Now, with an IHW you have a heat resistant tube that needs to be shielded and it's just so much easier if this is deckmounted and the tube goes from the tank to the spout through an approved installation hole in the counter. With wall-mount you have no way to know whether or not each specific install is done right or not. And you have to show to approval-granting certification companies that you have an approved way of installing it and that this is not prone to jerryrigging. (Impossible.) Bracing wallmounts inside studs is another never-ending topic. Why take on all this responsibility, support and hassle? Who needs the hassle? Wallmounts are going to cause problems (worries) that go on forever. You get the picture. Just sell deckmount faucets like everyone else.

i get the impression that you don't know yet about the flexible heat-resistant tubing inside the IHW spout. This tubing is available for purchase. Hint hint.

    Bookmark   September 9, 2011 at 9:42AM
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Also hard to find (or impossible to find) are wallmount spouts for filtered water. Their flow is about half the flow of a regular faucet so they need a smaller spout. I suggested to someone a few months ago to build his own spout (out of any tube) and to use a Tapmasters as the on-off.

    Bookmark   September 9, 2011 at 9:47AM
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There are two basic kinds of instant hot water faucets: ones that work with Insinkerator tanks and those that work with other tanks. You have to have the right one for your tank. The basic feature of hot dispensers that is different from normal faucets is that they protect against an explosion if the tank gets too hot. Most of the compatible faucets are vented in the hot water line for this purpose, though not the Insinkerator faucets for some reason. As was said earlier, these faucets push cold water into the heater tank driving hot water out, because the tank is never pressurized.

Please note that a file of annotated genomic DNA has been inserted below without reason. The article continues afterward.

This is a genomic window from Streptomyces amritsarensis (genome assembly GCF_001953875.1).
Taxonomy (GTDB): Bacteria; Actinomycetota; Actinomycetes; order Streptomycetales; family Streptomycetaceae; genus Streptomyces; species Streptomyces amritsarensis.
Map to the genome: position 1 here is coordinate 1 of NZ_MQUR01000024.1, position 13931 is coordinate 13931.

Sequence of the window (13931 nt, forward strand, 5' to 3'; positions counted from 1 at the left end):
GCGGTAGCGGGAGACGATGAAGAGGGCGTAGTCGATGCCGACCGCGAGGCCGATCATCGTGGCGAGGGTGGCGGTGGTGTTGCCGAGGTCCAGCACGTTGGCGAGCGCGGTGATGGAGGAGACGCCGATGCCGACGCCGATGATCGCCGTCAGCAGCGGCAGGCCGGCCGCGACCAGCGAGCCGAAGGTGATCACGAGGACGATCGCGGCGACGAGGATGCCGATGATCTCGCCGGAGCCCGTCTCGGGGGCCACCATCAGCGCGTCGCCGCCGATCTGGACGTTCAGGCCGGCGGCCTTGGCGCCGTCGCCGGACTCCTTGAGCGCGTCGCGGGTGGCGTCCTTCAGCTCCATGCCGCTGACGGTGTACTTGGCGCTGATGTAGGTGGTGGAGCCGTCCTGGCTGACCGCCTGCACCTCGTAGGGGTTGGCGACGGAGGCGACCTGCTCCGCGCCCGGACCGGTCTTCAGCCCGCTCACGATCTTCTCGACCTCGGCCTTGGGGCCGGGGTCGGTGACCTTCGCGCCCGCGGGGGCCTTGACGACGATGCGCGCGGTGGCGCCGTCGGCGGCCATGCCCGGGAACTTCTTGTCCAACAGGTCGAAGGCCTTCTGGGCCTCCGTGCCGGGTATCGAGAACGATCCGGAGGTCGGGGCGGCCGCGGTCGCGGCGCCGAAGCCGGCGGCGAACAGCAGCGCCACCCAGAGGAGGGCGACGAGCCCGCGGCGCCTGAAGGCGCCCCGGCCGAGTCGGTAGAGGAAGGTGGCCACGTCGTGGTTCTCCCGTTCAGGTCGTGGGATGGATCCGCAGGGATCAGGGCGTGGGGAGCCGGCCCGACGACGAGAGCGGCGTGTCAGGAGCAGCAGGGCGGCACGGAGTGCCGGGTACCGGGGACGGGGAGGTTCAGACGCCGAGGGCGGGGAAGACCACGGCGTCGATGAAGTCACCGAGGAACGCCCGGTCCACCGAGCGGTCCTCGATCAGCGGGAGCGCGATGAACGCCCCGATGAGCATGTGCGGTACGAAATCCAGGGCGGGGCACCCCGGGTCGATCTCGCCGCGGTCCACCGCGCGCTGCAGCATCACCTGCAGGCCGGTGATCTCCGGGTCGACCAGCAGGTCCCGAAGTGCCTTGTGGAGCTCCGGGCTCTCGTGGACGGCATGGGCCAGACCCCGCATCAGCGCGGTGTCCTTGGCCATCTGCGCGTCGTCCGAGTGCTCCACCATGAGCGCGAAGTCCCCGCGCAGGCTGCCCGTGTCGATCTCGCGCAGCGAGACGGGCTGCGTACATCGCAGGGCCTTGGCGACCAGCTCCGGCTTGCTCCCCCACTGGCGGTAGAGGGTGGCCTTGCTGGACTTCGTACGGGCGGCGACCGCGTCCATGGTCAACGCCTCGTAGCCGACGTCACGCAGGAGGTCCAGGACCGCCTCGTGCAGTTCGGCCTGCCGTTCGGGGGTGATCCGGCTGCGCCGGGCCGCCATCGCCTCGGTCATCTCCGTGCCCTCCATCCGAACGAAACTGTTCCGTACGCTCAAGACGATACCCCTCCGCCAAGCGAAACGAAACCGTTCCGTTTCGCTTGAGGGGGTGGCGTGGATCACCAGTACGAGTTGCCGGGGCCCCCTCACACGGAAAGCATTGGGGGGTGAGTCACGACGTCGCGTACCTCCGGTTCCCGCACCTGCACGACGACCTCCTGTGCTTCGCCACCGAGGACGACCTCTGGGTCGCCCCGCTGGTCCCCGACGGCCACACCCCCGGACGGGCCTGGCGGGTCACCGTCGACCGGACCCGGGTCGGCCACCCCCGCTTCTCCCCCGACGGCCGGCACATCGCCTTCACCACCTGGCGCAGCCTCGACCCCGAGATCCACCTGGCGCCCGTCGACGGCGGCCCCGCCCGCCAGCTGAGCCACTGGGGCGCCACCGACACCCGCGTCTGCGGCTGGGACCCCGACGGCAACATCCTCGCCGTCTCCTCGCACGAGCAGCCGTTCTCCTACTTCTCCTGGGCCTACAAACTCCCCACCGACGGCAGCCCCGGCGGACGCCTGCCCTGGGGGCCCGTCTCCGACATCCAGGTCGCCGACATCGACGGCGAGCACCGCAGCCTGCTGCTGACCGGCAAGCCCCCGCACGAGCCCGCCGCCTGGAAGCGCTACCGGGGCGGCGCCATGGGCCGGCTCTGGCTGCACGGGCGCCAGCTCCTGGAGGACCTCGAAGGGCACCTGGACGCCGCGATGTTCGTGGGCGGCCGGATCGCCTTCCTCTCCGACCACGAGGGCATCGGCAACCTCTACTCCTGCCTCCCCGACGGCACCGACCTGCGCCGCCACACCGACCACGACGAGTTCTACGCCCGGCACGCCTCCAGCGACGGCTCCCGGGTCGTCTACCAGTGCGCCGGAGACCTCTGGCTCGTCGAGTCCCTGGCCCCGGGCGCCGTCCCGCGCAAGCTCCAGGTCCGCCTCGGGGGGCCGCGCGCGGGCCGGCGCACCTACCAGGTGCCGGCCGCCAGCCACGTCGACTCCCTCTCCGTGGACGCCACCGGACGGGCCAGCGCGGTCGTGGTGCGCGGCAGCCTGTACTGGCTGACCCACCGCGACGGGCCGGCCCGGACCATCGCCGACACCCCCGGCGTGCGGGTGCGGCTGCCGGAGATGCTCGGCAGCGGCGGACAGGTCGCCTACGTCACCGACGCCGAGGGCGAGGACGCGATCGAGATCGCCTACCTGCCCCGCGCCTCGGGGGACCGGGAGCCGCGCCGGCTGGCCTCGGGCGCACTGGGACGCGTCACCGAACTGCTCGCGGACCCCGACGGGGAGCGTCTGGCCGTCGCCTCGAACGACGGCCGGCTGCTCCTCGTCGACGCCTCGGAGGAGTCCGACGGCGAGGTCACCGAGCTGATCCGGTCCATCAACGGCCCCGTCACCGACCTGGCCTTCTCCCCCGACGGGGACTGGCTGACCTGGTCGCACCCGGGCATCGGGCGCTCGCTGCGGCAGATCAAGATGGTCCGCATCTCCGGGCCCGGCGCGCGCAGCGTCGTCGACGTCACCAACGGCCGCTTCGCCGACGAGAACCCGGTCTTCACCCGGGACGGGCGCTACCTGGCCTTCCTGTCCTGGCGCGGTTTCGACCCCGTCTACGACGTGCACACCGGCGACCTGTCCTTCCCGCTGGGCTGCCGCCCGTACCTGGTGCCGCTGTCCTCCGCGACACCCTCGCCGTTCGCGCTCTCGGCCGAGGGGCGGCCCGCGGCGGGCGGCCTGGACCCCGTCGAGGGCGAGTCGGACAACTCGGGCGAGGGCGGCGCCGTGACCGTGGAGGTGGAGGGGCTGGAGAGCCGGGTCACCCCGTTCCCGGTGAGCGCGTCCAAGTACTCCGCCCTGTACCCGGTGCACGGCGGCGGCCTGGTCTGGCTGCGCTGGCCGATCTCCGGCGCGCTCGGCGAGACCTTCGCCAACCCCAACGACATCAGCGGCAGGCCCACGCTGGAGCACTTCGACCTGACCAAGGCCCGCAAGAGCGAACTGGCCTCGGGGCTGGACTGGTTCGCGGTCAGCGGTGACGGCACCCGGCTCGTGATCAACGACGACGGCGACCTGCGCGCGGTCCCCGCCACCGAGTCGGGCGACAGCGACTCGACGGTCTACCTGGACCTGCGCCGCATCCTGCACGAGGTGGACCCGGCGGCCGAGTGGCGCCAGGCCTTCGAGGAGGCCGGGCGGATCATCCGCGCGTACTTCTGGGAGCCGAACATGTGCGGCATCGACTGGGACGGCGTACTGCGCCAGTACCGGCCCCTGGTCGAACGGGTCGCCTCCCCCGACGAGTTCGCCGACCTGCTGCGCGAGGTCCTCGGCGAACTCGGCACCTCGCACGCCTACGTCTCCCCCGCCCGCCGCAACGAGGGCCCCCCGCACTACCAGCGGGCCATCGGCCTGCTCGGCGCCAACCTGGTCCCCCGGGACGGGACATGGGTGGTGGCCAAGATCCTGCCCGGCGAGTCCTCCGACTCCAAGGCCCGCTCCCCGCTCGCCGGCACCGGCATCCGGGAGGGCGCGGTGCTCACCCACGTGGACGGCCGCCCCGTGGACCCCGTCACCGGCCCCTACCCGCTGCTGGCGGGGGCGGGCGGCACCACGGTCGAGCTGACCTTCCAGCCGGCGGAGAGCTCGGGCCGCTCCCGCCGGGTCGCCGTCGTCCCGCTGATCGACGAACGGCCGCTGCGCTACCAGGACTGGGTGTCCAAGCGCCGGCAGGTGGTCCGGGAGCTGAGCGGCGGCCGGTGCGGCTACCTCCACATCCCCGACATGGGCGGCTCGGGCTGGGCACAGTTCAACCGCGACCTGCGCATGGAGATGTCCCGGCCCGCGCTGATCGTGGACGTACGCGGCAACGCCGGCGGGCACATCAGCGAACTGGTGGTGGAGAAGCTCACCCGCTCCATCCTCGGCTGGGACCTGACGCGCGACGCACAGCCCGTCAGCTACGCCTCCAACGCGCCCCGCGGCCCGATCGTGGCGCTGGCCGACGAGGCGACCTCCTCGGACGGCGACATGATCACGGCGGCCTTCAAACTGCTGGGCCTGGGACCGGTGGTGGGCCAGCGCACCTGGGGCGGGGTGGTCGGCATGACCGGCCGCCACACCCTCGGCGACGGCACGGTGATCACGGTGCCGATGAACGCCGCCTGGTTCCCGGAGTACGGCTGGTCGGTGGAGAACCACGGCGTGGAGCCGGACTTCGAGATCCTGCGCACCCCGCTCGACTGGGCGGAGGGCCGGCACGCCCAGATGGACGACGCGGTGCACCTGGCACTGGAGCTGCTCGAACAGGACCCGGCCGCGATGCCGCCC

As was also mentioned, these faucets have small delivery pipes because they are intended for low flow rate applications. Regular faucets simply won't work, and they lack the flow paths necessary for this type of operation.

None of the correct faucets are available in a geometry that is designed for horizontal installation, as would be needed in a wall. However, there is no reason that I know that you could not obtain a goose necked faucet and cut the tip of the faucet off so that the opening is parallel with the ground. This could then be installed in a wall and connected to the cold water lines and heater tank per instructions for a deck installation. Unless you refinish the tip of the dispenser and do something to hide all the tubing, it's likely to look pretty awful, but it will work. Or, at least it should.

    Bookmark   September 16, 2014 at 4:04PM